# Calculations for mashes and dilutions

How to calculate how much water to add to alcohol to dilute it to the expected percentage? How to calculate how much alcohol will come out of the volume of sugar used? Today we will deal with useful formulas for this purpose, more precisely one very simple one:

C1 x V1 = C2 x V2

C1: is the concentration of the first system

V1: is its volume,

So if we have 5 liters of 10% alcohol in a jar, we'll describe it as C1= 10%, V1= 5l.

Similarly, C2 and V2 are the concentration and volume of the second system, in which we usually have our unknown. Translating into simpler language, it will be a description of our second vessel, whose volume we know, or the percentage we know, but we don't know how much space it occupies.

Wanting to estimate the volume and percentage of alcohol, we assume that we obtain on average 1 liter of 50% alcohol from one kilogram of sugar.

So if we have 5kg of sugar in our mash, we can expect that there will be 5l of 50% alcohol and water there. Using the formula C1 x V1 = C2 x V2, we calculate that 5l x 50% = Xl x Y%, where X= the volume of our mash, and Y is our calculated percentage.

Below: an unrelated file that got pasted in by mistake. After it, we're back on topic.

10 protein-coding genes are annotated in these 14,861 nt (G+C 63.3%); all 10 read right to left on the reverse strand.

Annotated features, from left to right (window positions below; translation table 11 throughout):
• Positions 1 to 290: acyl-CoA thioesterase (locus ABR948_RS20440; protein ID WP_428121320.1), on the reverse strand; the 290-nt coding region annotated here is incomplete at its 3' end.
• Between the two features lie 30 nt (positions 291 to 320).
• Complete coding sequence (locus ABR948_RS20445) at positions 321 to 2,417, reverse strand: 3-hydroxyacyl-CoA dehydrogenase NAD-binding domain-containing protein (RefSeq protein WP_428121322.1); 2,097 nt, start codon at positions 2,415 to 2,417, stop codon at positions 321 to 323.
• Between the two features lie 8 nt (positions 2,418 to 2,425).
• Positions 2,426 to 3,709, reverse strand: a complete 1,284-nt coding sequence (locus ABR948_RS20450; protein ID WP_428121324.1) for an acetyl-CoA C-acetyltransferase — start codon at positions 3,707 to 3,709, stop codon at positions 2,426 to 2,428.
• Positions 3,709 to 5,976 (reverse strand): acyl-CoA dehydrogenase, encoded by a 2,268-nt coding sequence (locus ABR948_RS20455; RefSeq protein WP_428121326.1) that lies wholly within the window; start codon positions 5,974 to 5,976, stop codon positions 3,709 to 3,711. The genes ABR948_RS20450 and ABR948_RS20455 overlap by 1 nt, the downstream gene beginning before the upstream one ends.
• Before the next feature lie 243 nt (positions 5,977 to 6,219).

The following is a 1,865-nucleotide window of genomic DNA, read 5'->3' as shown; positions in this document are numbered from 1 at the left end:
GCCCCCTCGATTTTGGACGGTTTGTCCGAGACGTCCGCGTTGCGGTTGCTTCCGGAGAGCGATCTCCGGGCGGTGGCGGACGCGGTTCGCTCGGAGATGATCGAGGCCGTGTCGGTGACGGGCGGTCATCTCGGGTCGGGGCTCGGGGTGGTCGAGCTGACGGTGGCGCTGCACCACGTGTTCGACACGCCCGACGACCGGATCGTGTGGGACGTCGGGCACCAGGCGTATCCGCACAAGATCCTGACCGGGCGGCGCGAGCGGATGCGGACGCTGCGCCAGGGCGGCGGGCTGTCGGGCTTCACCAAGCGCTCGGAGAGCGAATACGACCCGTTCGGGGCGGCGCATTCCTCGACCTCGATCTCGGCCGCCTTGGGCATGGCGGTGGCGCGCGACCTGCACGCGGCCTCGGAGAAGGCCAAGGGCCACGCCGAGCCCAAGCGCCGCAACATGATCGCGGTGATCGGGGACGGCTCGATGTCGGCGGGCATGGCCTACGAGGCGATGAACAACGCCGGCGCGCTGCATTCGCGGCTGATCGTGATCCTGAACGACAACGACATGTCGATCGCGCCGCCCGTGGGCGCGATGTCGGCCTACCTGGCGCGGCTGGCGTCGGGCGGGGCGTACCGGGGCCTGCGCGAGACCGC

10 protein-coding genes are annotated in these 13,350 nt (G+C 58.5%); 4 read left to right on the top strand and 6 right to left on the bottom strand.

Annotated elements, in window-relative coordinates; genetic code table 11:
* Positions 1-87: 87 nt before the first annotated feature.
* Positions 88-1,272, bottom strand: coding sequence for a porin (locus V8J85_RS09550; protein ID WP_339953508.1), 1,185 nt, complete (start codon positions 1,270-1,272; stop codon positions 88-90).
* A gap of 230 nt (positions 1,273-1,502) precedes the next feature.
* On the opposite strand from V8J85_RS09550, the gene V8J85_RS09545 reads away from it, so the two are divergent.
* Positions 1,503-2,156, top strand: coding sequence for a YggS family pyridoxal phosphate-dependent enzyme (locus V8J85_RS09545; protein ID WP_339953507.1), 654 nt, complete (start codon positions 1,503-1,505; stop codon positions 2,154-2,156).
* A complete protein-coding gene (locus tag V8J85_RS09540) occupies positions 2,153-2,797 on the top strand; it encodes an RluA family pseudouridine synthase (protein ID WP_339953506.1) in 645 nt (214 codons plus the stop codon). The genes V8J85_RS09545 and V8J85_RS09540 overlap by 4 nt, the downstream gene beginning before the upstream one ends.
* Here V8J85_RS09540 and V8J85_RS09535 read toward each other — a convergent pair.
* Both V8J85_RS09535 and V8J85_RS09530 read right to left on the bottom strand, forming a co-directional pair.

In conclusion: If we have 5kg of sugar in a 25l mash, our formula looks like this:

Y[%]= (5l x 50%) / 25l

Y[%]= 250/25

Y= 10%

So we have a 25l 10% mash. How much raw alcohol will there be after distillation?

Similarly:

25l x 10% = P x Q%, where P= the volume of the raw distillate, and Q= its proof.

If we distilled 3.5l from these 25l, then applying the formula:

Q[%]= (25l x 10%)/ 3.5l

Q= ~71.5%

Now: how much water to add to get, for example, 40% vodka?

And again:

3.5l x 71.5%= xl x 40%

x=6.25l

6.25-3.5=2.75- so we need to add 2.75 liters of water to get 6.25l of 40% vodka.

Of course, there is a simpler way - pour the alcohol into the water and check with an alcohol meter. The cheapest alcohol meters can be bought here, and if you need indicators with high precision, check out the ultra-precise GOMAR alcohol meters. They have a range from 0 to 100% or - especially useful for spirits - a range of 70-100%.

Remember that alcohol meters indicate correctly only at the calibration temperature, so before measuring, make sure that the sample is exactly 20 degrees Celsius. The indication is possible only in a sample of pure ethanol in water, so measuring the strength of wine, tincture, or mash is not possible. To calculate the strength of wine, we need to know the initial and final sugar concentrations, which we measure with a saccharometer (divide the difference in BLG by 2).